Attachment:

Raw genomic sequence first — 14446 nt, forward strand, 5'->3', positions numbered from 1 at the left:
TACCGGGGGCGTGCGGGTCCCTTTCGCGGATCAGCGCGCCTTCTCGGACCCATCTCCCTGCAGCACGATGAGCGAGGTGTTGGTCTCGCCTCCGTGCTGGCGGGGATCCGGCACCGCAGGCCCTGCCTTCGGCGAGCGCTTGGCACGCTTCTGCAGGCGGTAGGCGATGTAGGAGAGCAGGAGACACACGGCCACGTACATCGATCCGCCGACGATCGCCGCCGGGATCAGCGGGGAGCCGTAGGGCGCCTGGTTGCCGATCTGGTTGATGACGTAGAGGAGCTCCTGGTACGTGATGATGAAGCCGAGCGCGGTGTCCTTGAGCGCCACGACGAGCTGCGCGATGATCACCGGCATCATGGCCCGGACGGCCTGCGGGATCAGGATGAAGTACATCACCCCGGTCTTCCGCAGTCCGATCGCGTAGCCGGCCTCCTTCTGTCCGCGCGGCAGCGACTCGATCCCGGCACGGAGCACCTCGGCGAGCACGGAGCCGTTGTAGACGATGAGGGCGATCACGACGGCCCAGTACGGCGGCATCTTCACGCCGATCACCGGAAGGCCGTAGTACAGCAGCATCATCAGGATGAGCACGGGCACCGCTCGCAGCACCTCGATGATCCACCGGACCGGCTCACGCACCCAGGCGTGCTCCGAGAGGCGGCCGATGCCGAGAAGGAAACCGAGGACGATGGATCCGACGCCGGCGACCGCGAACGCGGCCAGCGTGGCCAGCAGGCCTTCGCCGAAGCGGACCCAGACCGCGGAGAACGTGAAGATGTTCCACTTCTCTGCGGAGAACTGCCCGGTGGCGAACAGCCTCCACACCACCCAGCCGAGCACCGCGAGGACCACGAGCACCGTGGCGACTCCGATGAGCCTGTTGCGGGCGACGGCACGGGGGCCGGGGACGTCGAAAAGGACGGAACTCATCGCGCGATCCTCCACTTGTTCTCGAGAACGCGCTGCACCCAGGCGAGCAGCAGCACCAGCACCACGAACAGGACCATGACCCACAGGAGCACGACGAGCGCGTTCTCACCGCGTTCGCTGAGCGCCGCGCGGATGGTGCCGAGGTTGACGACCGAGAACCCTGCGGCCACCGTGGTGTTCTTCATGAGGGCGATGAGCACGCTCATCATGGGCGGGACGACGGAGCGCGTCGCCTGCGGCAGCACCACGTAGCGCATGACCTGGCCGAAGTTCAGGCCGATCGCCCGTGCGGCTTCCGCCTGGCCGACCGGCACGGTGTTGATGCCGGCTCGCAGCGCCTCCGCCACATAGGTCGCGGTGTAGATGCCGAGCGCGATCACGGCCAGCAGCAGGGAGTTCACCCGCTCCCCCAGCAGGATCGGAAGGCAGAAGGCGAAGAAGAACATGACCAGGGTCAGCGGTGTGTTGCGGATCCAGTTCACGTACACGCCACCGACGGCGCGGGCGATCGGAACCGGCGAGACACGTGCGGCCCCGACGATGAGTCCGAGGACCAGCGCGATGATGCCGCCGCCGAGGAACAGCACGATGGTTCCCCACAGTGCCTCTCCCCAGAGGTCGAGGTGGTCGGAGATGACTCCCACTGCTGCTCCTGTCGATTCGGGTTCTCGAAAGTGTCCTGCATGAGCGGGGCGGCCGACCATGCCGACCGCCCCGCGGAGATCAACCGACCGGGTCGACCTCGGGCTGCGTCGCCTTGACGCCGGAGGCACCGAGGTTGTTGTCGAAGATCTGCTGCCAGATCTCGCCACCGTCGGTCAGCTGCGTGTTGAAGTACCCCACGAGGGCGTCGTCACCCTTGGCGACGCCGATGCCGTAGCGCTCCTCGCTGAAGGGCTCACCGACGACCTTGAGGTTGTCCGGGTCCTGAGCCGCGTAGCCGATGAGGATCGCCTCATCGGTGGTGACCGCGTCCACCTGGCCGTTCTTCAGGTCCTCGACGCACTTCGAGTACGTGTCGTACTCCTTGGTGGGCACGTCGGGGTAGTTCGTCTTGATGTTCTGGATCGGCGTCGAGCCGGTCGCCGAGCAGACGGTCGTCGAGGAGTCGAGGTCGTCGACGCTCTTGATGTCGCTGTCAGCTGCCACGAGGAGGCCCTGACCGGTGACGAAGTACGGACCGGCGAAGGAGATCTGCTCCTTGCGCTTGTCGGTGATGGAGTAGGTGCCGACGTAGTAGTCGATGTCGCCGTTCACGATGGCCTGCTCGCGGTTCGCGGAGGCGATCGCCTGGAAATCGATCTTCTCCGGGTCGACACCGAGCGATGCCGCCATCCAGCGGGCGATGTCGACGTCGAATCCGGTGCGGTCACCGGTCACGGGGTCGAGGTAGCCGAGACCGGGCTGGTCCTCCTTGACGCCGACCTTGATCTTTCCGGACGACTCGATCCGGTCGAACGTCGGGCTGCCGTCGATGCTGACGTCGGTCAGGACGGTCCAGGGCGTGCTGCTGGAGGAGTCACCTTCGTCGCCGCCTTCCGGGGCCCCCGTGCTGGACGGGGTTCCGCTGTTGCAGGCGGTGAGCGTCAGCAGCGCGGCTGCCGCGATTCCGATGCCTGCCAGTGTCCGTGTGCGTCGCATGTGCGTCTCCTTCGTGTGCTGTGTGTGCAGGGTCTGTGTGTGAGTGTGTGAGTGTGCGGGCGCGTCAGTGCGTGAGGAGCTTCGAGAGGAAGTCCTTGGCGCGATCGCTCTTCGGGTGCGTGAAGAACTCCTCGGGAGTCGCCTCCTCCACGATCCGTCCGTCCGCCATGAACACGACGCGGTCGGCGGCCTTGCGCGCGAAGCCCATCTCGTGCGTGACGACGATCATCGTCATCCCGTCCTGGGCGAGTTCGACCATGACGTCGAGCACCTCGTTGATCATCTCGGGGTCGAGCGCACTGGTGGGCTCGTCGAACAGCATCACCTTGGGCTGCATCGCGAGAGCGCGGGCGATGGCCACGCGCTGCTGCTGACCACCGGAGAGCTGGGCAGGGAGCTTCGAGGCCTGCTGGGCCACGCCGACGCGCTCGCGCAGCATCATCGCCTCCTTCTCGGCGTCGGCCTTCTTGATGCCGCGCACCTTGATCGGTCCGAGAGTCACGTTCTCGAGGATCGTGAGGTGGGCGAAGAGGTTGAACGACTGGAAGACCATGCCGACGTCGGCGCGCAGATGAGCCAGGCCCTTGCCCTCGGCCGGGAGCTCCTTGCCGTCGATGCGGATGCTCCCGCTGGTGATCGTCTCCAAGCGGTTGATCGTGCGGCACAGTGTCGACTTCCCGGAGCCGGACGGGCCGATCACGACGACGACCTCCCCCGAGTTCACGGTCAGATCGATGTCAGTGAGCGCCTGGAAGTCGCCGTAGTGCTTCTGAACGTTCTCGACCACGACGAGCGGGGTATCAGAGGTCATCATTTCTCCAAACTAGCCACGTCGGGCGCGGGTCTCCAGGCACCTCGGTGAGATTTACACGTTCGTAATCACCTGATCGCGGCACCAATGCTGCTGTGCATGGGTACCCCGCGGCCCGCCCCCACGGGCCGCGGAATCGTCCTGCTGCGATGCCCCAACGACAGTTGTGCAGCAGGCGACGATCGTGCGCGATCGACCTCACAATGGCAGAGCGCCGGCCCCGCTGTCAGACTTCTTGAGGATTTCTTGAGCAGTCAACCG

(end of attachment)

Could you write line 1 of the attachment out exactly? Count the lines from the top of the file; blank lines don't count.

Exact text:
Raw genomic sequence first — 14446 nt, forward strand, 5'->3', positions numbered from 1 at the left: